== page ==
The game of dimensions is not modern. Human concern for dimensions has long existed. XIX. In the 20th century, for example, writer Edwin Abbott Abbott wrote a wonderful novel based on that concern: " Flatland: A Romance of Many Dimensions."
It is a classic book of mathematical disclosure. He presented the way to give an interpretation to the problem of many dimensions. We live in a three-dimensional world and we can accept that the fourth dimension is time. But what would a world with a fifth dimension look like? Abbott could not answer this question, but he could do the opposite. He described a two-dimensional world, Flatland, and studied how its inhabitants see the third dimension.
Many inhabitants of the two-dimensional world are polygons, the more sides they are, the higher they are on a social scale. The protagonist is just a small square. And women are one-dimensional characters, unimportant. The book perfectly reflects Victorian society.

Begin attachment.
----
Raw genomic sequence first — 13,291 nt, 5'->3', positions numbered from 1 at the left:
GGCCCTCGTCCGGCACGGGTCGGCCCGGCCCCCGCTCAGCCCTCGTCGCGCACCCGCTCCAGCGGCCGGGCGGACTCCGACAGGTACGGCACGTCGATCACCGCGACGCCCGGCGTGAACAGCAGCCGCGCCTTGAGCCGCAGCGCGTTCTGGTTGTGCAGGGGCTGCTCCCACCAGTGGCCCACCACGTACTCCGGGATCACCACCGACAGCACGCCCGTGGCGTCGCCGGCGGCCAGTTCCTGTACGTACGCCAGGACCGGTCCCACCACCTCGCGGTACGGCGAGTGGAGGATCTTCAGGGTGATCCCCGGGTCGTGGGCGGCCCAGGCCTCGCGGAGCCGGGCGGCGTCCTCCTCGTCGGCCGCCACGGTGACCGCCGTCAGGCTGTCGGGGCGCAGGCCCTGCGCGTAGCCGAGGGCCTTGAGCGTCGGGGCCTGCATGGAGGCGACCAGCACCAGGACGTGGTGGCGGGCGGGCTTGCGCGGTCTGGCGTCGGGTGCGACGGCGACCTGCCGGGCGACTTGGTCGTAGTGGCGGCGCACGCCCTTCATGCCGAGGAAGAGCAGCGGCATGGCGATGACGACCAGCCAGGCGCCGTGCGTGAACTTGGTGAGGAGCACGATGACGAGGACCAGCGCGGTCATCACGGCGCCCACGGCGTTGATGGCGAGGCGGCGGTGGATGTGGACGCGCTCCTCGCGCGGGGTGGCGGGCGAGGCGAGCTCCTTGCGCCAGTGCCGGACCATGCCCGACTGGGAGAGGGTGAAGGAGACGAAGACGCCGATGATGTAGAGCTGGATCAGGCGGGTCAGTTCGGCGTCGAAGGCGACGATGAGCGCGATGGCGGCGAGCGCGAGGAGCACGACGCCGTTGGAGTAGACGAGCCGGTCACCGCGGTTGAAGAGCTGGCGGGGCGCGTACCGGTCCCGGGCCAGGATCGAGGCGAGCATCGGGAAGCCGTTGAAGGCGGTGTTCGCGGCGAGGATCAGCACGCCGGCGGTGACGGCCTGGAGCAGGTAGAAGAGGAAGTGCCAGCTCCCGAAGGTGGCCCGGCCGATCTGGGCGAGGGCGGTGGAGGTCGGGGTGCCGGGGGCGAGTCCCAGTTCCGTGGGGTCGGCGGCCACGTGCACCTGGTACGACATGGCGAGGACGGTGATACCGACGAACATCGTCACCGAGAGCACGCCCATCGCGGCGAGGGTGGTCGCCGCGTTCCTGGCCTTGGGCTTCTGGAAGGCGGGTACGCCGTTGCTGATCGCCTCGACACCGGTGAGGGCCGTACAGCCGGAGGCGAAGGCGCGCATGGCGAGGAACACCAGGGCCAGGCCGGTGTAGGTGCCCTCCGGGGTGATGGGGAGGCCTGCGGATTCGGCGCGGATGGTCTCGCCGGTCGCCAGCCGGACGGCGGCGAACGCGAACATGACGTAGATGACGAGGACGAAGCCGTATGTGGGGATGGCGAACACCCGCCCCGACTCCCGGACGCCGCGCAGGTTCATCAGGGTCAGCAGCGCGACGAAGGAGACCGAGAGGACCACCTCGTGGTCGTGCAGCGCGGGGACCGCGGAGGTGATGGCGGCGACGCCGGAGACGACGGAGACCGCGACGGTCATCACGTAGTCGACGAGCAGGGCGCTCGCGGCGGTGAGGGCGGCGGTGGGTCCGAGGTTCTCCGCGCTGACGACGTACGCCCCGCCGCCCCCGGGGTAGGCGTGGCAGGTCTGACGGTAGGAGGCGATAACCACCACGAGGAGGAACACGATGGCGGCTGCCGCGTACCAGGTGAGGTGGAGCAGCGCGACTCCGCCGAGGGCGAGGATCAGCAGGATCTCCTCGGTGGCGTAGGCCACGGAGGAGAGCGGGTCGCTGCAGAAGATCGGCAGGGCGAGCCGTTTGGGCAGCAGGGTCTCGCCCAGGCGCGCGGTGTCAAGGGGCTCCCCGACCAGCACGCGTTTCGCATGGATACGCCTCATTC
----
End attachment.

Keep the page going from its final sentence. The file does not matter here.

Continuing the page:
One day the inhabitants of Flatland receive a visit of third dimension. They do not understand the concepts above and below, as we do not understand a fourth spatial dimension. There is the question.
Two-dimensional analysis is not just mathematical. His presence in physics and chemistry is very frequent and in recent times has become very important thanks to graphene in material sciences.
This is described by Mikhail I. Graphene: Carbon in Two Dimensions. Graphene is the finest known material, a layer of carbon atoms arranged in hexagons and a single atom of thickness. Being a real material, it is really three-dimensional, but being so fine it has the physical and chemical properties of a two-dimensional material.
The author of the book, Katsnelson, is a physicist who investigates graphene. Through this book he makes a presentation of this surprising material. Graphene and its potential.